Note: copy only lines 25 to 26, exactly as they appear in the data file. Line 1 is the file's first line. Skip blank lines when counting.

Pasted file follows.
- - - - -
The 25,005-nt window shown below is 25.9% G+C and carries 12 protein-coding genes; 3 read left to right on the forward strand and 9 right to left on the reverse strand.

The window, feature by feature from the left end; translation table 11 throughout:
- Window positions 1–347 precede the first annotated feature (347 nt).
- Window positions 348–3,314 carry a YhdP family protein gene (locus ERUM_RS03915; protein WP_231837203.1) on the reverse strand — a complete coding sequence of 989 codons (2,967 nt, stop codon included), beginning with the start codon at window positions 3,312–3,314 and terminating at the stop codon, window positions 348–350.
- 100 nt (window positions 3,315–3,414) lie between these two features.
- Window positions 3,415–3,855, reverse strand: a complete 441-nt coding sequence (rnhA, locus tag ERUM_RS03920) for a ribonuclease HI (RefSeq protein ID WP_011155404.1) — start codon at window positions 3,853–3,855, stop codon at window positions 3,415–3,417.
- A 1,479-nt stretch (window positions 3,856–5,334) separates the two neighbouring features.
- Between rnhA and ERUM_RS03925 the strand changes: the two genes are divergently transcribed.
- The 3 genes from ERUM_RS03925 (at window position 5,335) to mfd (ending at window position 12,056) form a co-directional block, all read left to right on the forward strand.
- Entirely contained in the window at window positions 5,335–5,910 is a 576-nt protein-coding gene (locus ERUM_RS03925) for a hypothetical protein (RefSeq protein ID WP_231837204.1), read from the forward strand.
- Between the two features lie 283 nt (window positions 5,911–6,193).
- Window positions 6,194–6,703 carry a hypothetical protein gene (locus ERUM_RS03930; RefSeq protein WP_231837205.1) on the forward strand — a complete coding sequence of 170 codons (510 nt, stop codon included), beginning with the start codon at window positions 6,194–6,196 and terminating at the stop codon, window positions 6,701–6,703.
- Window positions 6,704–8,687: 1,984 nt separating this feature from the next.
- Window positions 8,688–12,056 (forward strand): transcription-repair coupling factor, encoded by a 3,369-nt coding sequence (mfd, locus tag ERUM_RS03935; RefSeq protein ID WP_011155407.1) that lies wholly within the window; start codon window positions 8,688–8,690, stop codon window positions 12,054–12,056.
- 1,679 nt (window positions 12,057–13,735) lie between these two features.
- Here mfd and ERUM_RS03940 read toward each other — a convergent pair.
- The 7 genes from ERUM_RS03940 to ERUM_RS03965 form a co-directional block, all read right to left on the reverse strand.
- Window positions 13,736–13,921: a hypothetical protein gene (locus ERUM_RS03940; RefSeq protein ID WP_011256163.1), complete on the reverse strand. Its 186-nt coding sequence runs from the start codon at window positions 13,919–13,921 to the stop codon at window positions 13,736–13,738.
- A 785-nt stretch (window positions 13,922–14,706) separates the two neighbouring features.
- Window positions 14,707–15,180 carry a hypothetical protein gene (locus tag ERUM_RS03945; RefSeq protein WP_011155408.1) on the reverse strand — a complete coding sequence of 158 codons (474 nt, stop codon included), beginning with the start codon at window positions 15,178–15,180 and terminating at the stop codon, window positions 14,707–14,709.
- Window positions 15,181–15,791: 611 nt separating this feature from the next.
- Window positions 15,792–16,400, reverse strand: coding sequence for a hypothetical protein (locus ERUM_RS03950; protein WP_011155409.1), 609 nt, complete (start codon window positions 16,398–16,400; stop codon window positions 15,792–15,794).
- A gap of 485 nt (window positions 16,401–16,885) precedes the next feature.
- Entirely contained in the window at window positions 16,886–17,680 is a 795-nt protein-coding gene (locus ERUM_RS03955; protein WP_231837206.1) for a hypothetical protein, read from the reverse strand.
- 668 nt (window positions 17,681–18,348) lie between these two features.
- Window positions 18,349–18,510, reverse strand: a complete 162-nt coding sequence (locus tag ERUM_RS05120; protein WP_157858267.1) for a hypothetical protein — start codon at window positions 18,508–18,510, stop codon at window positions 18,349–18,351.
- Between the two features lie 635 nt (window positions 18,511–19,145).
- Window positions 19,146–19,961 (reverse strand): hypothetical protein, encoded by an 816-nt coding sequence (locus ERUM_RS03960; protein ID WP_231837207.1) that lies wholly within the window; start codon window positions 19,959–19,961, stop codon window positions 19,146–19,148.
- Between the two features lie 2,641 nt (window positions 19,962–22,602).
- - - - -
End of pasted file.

- 668 nt (window positions 17,681–18,348) lie between these two features.
- Window positions 18,349–18,510, reverse strand: a complete 162-nt coding sequence (locus tag ERUM_RS05120; protein WP_157858267.1) for a hypothetical protein — start codon at window positions 18,508–18,510, stop codon at window positions 18,349–18,351.